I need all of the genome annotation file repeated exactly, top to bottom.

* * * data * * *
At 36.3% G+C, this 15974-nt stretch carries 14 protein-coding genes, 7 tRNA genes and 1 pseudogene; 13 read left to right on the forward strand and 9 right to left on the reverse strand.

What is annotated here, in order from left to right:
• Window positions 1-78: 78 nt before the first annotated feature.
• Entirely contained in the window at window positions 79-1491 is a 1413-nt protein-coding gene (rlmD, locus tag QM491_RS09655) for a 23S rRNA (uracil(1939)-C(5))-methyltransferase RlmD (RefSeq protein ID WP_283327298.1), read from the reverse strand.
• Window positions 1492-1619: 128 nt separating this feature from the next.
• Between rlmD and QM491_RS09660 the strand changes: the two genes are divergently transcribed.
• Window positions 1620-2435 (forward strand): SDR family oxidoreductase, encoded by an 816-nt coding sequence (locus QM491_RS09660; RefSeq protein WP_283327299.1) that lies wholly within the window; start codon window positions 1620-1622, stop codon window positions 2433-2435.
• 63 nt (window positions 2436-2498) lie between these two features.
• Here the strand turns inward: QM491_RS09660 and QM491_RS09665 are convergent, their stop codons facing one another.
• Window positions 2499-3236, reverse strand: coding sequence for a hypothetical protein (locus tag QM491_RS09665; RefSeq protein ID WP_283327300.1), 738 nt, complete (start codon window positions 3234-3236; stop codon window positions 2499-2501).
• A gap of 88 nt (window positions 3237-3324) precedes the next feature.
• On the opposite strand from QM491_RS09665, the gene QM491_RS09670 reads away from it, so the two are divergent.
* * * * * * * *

At 36.3% G+C, this 15974-nt stretch carries 14 protein-coding genes, 7 tRNA genes and 1 pseudogene; 13 read left to right on the forward strand and 9 right to left on the reverse strand.

What is annotated here, in order from left to right:
• Window positions 1-78: 78 nt before the first annotated feature.
• Entirely contained in the window at window positions 79-1491 is a 1413-nt protein-coding gene (rlmD, locus tag QM491_RS09655) for a 23S rRNA (uracil(1939)-C(5))-methyltransferase RlmD (RefSeq protein ID WP_283327298.1), read from the reverse strand.
• Window positions 1492-1619: 128 nt separating this feature from the next.
• Between rlmD and QM491_RS09660 the strand changes: the two genes are divergently transcribed.
• Window positions 1620-2435 (forward strand): SDR family oxidoreductase, encoded by an 816-nt coding sequence (locus QM491_RS09660; RefSeq protein WP_283327299.1) that lies wholly within the window; start codon window positions 1620-1622, stop codon window positions 2433-2435.
• 63 nt (window positions 2436-2498) lie between these two features.
• Here the strand turns inward: QM491_RS09660 and QM491_RS09665 are convergent, their stop codons facing one another.
• Window positions 2499-3236, reverse strand: coding sequence for a hypothetical protein (locus tag QM491_RS09665; RefSeq protein ID WP_283327300.1), 738 nt, complete (start codon window positions 3234-3236; stop codon window positions 2499-2501).
• A gap of 88 nt (window positions 3237-3324) precedes the next feature.
• On the opposite strand from QM491_RS09665, the gene QM491_RS09670 reads away from it, so the two are divergent.